Eighty kilometers south of Jaisalmer, on our way through Rajasthan’s dry and flat desert land, our motorbike decides to stop without warning. As if it chooses to take a break on this very spot on the seemingly endless road where goats, cows and heavily loaded trucks pass once in a while. And there, out of the pale blue horizon, after only a few minutes a man stops with his bike.
His name is Amarkumar Ramchand Dholani and he has a mission.
For ten years he has been on the road, riding thousands and thousands of kilometers on his bike. Out of a good heart he travels his country with the sole purpose of increasing the awareness of HIV/AIDS in order to prevent spreading of the disease. He goes to villages and towns along the way to give teachings and information about how to recognize the disease and how to prevent it.
It takes him four years to travel the route: 40.000 kilometers through the 28 states of India from Kerala in south to Kashmir in north, from the vast deserts of Gujarat in west to the remote states far behind Bangladesh in east. He is now on his third trip through India, which means that within the last 10 years he has travelled around 100.000 kilometers.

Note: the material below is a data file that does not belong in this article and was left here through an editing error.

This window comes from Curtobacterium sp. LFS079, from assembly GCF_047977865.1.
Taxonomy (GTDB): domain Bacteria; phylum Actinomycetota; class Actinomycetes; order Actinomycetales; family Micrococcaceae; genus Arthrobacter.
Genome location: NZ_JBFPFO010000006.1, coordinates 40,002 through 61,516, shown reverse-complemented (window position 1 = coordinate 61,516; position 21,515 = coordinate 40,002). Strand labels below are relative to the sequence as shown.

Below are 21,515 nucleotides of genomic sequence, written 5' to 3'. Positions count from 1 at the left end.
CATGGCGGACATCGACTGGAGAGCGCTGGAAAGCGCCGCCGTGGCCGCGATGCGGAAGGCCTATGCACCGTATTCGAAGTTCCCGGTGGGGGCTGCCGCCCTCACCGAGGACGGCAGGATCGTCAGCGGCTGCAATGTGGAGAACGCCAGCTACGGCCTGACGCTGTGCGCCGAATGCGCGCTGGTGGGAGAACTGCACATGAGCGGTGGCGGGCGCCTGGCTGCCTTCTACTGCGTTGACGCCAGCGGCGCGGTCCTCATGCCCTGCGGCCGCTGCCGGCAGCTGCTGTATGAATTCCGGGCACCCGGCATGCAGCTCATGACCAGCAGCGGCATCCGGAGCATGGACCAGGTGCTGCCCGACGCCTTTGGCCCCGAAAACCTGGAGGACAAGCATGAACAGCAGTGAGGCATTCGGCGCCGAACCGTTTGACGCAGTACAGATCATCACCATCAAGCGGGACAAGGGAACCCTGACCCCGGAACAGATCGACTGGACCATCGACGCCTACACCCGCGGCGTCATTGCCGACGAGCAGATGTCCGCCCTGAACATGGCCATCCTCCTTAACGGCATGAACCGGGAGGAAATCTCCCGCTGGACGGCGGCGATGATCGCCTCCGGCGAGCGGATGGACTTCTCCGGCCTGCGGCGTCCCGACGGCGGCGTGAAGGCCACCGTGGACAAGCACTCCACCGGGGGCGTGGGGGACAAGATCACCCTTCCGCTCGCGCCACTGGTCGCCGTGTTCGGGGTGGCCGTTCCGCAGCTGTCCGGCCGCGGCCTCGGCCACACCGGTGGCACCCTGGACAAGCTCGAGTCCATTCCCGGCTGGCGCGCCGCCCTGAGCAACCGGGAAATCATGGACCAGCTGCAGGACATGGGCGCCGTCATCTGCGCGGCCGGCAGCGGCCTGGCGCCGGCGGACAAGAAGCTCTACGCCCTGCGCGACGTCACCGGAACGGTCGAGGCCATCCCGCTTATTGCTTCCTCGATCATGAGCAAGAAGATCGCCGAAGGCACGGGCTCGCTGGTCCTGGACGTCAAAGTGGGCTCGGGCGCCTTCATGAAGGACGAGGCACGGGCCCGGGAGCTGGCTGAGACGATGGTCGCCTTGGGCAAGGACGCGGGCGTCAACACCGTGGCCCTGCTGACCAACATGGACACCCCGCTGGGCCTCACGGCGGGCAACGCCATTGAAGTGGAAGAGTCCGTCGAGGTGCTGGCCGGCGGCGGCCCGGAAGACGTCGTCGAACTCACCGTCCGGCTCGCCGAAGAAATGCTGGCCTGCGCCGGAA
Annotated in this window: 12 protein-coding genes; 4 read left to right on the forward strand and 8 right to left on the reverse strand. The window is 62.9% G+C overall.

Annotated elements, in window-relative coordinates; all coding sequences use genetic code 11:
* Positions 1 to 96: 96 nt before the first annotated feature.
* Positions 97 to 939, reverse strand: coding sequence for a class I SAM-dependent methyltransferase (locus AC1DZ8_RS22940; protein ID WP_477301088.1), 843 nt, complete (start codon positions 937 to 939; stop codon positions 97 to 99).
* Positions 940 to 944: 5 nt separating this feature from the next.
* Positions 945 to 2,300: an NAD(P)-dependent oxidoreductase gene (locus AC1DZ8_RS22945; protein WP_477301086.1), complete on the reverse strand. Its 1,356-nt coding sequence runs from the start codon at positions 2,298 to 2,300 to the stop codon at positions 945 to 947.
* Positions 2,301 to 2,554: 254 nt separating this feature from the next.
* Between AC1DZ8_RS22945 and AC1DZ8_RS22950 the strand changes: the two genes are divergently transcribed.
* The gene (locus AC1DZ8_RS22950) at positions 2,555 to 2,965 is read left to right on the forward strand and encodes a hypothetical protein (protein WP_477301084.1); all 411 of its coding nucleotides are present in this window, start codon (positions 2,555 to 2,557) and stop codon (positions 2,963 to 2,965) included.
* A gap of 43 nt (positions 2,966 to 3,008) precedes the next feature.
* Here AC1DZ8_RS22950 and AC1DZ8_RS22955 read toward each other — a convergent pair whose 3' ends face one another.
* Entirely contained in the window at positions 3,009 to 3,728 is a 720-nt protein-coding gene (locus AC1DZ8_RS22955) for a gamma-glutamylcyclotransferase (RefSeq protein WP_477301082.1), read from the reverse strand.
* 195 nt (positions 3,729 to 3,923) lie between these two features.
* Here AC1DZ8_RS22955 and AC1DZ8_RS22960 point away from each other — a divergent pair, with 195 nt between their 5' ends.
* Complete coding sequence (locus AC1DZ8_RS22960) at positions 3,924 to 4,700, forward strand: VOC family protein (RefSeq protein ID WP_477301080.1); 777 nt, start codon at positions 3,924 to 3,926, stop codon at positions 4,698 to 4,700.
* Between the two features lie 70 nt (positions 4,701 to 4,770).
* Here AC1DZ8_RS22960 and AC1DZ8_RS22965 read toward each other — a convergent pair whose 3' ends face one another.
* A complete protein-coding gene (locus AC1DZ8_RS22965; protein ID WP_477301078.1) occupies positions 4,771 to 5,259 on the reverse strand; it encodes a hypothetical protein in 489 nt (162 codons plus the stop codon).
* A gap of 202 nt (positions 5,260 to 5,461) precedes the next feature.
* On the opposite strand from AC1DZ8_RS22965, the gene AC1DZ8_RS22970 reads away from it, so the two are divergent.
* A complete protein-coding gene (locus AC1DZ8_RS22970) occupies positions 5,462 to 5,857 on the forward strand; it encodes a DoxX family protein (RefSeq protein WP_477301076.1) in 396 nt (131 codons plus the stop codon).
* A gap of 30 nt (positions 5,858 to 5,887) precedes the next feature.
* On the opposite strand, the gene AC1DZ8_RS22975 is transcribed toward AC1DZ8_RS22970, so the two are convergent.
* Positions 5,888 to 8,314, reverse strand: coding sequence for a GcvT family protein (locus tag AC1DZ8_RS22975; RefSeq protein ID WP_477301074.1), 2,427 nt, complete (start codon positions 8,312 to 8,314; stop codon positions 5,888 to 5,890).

Everything he owns is on the bicycle: clothes, blanket, pump and tools in a steel box attached to the side. On the tool box, stickers of Hindu Gods are plastered in peaceful union with a Christian crucifix. At the front the bike carries a basket, in which lies a bunch of thin papers in pink and green: flyers in Hindi and English with information about his mission. He lives by the mercy of people he meet, recieving what they choose to share with him: food, accomodation or a cup of chai.
We have neither food nor chai, so all we have to offer is a smile, and the promise that somewhere, far away in Europe people will read his story. And then just as he came: silent, smiling and determined he leaves towards the pale blue horizon.